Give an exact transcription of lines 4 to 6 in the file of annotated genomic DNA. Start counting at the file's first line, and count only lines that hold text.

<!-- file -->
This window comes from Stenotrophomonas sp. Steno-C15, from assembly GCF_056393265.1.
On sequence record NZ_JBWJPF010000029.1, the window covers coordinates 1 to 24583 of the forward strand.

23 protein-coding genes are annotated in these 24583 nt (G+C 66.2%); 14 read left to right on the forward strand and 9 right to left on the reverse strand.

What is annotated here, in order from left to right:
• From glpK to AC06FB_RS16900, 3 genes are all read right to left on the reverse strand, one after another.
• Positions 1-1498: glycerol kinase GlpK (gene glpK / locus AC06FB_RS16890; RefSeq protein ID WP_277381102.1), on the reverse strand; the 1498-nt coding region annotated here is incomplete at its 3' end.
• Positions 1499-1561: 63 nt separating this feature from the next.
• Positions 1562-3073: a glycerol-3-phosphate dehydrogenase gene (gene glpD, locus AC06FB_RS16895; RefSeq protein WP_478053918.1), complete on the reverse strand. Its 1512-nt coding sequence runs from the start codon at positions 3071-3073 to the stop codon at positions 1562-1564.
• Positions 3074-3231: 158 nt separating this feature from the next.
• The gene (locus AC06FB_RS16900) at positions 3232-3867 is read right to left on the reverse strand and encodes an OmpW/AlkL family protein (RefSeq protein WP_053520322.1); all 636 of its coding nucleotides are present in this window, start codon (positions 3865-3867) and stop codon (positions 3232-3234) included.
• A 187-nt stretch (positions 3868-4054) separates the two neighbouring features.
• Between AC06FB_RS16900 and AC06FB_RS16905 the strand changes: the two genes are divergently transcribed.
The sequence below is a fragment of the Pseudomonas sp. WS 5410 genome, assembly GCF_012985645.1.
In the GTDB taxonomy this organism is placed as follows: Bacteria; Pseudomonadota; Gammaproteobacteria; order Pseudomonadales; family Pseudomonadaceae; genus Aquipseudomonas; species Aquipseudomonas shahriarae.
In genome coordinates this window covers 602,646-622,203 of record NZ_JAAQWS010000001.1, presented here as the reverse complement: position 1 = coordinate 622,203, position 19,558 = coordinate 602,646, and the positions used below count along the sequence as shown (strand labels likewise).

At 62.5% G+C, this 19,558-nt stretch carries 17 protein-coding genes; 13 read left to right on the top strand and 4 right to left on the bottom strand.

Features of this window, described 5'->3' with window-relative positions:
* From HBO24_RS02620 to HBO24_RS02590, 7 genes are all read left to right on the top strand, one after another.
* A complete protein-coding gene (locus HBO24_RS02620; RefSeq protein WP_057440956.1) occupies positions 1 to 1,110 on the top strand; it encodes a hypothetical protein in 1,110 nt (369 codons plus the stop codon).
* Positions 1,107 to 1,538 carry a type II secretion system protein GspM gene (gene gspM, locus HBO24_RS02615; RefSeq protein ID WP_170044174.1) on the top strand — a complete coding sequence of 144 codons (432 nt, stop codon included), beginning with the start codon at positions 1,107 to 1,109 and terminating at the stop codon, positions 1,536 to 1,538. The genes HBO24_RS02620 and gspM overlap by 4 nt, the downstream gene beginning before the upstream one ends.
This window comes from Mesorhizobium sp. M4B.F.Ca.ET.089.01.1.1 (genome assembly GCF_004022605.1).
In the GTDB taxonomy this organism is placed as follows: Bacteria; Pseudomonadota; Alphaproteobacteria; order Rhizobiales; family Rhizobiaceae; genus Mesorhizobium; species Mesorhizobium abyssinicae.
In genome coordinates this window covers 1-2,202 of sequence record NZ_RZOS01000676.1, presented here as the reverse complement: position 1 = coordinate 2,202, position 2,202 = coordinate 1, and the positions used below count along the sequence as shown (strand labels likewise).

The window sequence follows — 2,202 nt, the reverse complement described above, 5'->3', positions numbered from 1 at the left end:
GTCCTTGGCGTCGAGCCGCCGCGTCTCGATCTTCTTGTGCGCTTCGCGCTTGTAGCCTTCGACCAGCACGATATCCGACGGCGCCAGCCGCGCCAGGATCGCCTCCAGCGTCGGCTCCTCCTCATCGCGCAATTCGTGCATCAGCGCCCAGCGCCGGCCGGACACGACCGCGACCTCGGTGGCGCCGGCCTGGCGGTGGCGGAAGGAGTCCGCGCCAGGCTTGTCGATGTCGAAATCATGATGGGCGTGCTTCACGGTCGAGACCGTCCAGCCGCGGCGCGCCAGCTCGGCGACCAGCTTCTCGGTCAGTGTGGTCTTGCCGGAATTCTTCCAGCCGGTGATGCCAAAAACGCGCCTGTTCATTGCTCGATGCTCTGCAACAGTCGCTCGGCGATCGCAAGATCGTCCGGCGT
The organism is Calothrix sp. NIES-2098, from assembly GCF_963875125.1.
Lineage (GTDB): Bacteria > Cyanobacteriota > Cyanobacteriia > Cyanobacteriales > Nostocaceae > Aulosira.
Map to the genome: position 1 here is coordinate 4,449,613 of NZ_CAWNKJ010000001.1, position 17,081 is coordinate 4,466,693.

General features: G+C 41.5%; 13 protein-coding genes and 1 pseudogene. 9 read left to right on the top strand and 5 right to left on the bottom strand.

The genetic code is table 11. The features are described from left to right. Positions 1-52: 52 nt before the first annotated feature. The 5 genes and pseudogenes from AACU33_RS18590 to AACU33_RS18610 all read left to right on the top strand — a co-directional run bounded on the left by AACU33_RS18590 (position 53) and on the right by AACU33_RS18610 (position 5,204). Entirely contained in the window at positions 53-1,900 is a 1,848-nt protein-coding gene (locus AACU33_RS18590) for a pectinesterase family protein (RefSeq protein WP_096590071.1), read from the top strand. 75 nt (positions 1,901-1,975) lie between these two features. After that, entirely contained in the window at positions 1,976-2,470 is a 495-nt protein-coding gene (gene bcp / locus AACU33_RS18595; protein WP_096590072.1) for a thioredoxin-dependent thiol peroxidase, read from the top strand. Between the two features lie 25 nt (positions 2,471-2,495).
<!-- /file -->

What is annotated here, in order from left to right:
• From glpK to AC06FB_RS16900, 3 genes are all read right to left on the reverse strand, one after another.
• Positions 1-1498: glycerol kinase GlpK (gene glpK / locus AC06FB_RS16890; RefSeq protein ID WP_277381102.1), on the reverse strand; the 1498-nt coding region annotated here is incomplete at its 3' end.